This study sought to determine if the GABA agonist, gabapentin, would be effective in treating the previously described pain intolerance of MM patients. Hypothesized to be a latent hyperalgesia secondary to chronic opioid exposure, it was hoped that this pharmacotherapy might normalize the pain responses of opioid dependent patients, and thus provide a tool for improving the treatment of clinical pain in this at-risk population. Albeit a small sample, these data provide support for the efficacy of GPN to do so for both measures of pain threshold and pain tolerance at methadone peak and trough blood levels.
Importantly, the focus of this paper is specifically to compare those subjects who were compliant in taking the study medication and who remained abstinent from illicit drug use over the course of the 5 week study to controls. Although subjects were encouraged to provide drug-free urine samples via an escalating payment schedule, less than half were able to do so completely. It is well-known that many drugs of abuse, including the CNS stimulants, illicit opioids, and marijuana, can acutely decrease pain, while withdrawal from the same can make nociceptive stimuli feel more painful. Although no overt opioid withdrawal symptoms were noted prior to pain testing, it is unclear how uncontrolled concomitant drug use might have influenced pain responses and GPN efficacy. For this reason, the focus was kept only on abstinent and compliant subjects.
Similar to previous work (Compton et al, 2008
; Doverty et al., 2001
), at baseline, subjects tended to be more sensitive to CP stimulation at peak relative to trough methadone plasma levels. It is possible that these non-significant differences reflect a measurable opioid analgesic effect following methadone dosing, enabling subjects to tolerate the ice bath longer. Alternatively, at trough plasma levels, patients may have been experiencing a mild opioid withdrawal hyperalgesia (see Basbaum, 1991; Compton et al., 2003
; Kaplan & Fields, 1991
) prior to methadone dosing, thus subjects appeared more sensitive to the cold-pressor. Regardless, these differences did not carry over to the post–treatment measures, with significant improvements noted at both peak and trough testing, suggesting that methadone effects on pain responses were not substantively involved in the improvements noted with GPN therapy.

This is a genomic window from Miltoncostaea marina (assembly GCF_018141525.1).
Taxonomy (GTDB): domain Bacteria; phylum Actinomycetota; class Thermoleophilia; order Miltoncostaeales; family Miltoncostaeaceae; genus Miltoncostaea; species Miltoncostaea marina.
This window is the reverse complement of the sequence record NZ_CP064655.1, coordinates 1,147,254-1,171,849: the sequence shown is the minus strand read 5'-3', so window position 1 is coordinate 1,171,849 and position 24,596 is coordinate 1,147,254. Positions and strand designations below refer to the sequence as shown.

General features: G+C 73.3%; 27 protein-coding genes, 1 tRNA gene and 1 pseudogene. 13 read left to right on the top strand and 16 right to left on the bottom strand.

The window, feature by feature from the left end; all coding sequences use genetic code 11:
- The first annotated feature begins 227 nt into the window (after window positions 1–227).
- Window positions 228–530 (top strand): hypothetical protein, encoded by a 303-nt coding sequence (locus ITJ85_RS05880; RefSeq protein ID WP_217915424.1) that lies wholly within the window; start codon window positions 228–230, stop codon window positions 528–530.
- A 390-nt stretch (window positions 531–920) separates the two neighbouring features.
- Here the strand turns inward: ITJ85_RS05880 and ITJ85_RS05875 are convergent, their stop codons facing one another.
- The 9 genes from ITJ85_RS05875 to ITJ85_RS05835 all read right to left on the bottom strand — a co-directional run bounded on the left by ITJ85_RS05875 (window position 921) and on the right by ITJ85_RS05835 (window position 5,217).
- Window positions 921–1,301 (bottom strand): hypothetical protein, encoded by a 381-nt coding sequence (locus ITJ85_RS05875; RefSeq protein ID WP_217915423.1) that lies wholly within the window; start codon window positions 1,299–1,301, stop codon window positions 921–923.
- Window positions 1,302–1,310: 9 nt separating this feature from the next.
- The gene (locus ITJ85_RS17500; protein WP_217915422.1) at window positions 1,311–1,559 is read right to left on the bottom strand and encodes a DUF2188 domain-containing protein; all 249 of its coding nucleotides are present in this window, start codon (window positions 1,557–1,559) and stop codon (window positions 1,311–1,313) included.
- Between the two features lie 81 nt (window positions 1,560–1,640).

These data are the first to demonstrate that a GABA agonist effectively treats putative opioid-induced hyperalgesia in a clinical sample of methadone patients. Not unlike the considerable effect of GPN on chronic neuropathic pain (Mellegers et al., 2001
; Wiffin et al., 2009
), the general inhibitory effect of GPN on neuronal transmission is evident in central pain systems which have been unregulated secondary to opioid exposure. Singler and colleagues (2007)
observation that the GABA agonist, propofol, mitigates remifentanil-induced hyperalgesia in normal human subjects further supports gabaminergic approaches for the treatment of OIH. Further, these data are also among the first published to demonstrate the effectiveness of GPN to treat OIH in a human model of opioid exposure. Van Elstraete and colleagues (2008)
recently demonstrated that both intrathecal and intraperitoneal GPN administration dose-dependently prevents the hyperalgesia induced by repeated fentanyl administration in uninjured rats; the current findings translate these preclinical observations to a clinical population of humans who receive opioid therapy in the absence of injury or pain.
Pharmacotherapies with activity at non-GABA sites have also been suggested as treatment for OIH. Probably best studied is the relatively weak NMDA-antagonist dextromethorphan, although evidence for its efficacy to offset OIH in clinical samples with pain has been mixed (Compton et al., 2008
; Dudgeon et al., 2007
; Galer et al., 2005